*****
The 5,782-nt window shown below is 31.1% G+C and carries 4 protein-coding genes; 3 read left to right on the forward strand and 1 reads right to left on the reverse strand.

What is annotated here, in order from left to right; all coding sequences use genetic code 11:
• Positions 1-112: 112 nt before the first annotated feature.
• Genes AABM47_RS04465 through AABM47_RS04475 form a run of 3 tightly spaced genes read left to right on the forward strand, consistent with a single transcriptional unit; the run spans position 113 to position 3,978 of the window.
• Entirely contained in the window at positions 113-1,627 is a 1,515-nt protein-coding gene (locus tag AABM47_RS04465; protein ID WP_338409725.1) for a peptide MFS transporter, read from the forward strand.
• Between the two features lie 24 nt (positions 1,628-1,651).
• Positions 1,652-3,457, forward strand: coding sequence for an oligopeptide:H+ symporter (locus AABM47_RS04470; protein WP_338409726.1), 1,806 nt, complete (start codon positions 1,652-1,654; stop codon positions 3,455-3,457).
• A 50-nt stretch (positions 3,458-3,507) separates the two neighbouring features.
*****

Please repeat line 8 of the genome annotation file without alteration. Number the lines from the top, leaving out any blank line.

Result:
• A 50-nt stretch (positions 3,458-3,507) separates the two neighbouring features.